John took us back to the house and gave us a house tour. The house is brand new and the “garden” is still up for preparation. Nothing at all in front of the 180 degree ocean view! But of course there will be some modeling, grass and some trees. A nice and comfortable house with a spacious open kitchen in line with dining and living room solution. Spent the afternoon and evening with lots of discussions and good food.
John brought us back to the beach just after dark and Moon was waiting for us with the anchor light guiding us in the grayish night. Down in Moon the furnace was humming and it was comfortable warm and dry for a good night rest.
5 June Tuesday Haggertys Cove.
There was a small craft warning for strong northerly winds during Tuesday, but that became a no show. Normal wind across the bay and some rain on and off the whole day. We had planned for a day in the boat because of the weather forecast. John and Cheryl had other engagement today and we were scheduled to meet tomorrow.
The waves never became uncomfortable across the bay, but of course the beach got some surf and we were happy not to have to use the dinghy today.
Used the day to tidy up and reorganize in Moon to be able to host a guest next coming weeks.
In the afternoon the wind disappeared, but the rain/drizzle kept on until late.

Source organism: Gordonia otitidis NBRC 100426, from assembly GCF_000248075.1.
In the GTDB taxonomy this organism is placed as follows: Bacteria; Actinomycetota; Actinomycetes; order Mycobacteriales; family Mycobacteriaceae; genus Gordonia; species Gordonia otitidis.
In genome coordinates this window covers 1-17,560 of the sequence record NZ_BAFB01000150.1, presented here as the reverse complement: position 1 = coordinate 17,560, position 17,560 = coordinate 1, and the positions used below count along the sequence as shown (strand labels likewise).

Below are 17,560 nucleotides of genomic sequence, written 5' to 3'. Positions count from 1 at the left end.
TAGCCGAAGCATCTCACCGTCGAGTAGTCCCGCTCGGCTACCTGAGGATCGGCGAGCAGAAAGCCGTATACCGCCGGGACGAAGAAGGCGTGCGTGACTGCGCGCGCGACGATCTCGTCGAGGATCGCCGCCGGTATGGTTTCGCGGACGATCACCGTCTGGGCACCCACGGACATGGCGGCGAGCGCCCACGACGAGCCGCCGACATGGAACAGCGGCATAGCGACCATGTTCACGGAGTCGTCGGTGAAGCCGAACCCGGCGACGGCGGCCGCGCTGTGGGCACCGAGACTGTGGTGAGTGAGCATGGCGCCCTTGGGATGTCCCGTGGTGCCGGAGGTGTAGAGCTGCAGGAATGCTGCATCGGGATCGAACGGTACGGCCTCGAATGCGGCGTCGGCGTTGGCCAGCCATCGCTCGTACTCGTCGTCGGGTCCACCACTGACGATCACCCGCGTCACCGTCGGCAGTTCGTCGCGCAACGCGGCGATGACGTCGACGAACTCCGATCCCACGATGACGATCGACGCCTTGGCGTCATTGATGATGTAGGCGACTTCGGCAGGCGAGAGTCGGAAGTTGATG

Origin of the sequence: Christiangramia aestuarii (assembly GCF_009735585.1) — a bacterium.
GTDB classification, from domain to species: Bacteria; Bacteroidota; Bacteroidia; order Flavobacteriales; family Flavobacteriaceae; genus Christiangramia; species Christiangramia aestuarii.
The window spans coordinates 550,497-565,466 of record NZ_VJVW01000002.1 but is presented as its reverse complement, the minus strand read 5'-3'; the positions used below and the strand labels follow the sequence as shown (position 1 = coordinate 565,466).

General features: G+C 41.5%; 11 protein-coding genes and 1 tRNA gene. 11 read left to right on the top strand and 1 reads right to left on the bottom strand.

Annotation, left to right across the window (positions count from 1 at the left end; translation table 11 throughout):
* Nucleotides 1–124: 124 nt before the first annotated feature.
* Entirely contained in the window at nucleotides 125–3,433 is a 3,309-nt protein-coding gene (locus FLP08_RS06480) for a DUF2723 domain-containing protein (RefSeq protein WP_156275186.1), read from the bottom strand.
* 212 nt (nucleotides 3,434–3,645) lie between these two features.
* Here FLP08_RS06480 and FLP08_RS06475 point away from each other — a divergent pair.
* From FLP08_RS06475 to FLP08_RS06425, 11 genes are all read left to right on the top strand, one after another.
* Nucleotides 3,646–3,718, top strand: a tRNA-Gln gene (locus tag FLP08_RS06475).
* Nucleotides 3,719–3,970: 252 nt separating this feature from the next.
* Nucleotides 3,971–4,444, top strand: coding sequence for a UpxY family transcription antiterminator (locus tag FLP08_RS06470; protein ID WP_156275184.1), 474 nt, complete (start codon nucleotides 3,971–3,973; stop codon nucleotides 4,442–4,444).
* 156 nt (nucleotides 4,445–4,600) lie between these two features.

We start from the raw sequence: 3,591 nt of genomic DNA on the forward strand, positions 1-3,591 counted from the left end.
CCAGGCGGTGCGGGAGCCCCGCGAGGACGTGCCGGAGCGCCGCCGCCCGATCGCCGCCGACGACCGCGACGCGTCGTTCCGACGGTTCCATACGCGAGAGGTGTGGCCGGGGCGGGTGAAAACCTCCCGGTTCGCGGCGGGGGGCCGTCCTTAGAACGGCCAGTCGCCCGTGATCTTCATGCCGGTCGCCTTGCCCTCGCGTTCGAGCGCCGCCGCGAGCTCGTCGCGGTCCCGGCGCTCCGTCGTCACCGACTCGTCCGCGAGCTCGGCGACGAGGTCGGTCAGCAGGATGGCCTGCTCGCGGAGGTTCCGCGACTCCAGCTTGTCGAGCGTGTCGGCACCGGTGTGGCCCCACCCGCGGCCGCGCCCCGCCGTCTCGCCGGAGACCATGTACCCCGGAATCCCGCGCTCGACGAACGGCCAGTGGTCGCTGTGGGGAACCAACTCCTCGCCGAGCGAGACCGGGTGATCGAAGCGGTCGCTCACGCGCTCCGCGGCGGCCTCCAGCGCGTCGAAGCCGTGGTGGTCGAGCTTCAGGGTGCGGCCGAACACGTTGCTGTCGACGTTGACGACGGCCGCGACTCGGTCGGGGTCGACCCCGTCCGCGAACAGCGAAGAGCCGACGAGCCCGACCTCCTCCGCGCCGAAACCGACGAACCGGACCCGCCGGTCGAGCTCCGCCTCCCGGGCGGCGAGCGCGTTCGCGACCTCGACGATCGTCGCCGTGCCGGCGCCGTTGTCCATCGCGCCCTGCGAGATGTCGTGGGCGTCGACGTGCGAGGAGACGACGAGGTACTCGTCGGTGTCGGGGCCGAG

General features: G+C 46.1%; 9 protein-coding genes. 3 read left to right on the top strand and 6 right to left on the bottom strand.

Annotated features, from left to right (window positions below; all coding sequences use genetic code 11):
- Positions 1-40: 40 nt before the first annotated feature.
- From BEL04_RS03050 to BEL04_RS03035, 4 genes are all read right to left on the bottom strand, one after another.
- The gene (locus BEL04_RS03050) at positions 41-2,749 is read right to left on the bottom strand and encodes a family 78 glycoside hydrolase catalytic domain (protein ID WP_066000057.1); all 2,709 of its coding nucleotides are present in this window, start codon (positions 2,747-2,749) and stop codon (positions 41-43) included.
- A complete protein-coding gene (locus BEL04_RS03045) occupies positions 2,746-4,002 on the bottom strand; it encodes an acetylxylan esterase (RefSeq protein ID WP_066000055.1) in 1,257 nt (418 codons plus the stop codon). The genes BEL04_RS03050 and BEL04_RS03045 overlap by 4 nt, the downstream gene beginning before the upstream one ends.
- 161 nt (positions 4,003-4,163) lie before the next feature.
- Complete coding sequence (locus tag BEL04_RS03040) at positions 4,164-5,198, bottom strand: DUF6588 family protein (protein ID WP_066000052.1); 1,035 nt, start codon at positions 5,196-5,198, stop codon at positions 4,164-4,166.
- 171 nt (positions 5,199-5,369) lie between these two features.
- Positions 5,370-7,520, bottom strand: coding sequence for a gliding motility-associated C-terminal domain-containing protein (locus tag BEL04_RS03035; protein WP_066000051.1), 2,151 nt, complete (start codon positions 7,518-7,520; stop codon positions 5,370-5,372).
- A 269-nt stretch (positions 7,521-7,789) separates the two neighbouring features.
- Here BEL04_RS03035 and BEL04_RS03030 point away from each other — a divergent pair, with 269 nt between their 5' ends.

In the evening most items had found new places, even the laundry from yesterday, and we could start prepare dinner in a boat that was not upside down.
6 June Wednesday Haggertys Cove
Quiet night without rain or wind but overcastted. Slept whole night until early morning. Björn didn’t even hear when our neighbor went out fishing. Shortly after ten the sun managed to clear the sky and we started to plan to go ashore after lunch to have a walk on one of the nearby trails. After lunch we took the dinghy ashore and John came with the car and joined us for a long walk around the peninsula, which is a provincial park with prepared trails somewhere reinforced with planking. Our walk started on New River Beach, a very little sloping beach, making the ebb tide area enormous. But this becomes very tricky when the flood comes back. Due to the flat angle the water travels very fast up the beach and people get caught if not paying attention.